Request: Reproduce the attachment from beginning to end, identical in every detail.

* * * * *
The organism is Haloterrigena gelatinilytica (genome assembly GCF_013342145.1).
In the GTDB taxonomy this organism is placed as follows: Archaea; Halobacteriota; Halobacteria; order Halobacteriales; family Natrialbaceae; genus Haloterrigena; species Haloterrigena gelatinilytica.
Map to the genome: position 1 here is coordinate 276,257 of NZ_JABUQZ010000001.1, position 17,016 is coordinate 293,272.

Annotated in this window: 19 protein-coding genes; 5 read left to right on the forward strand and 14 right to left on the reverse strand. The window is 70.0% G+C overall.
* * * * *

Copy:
The organism is Haloterrigena gelatinilytica (genome assembly GCF_013342145.1).
In the GTDB taxonomy this organism is placed as follows: Archaea; Halobacteriota; Halobacteria; order Halobacteriales; family Natrialbaceae; genus Haloterrigena; species Haloterrigena gelatinilytica.
Map to the genome: position 1 here is coordinate 276,257 of NZ_JABUQZ010000001.1, position 17,016 is coordinate 293,272.

Annotated in this window: 19 protein-coding genes; 5 read left to right on the forward strand and 14 right to left on the reverse strand. The window is 70.0% G+C overall.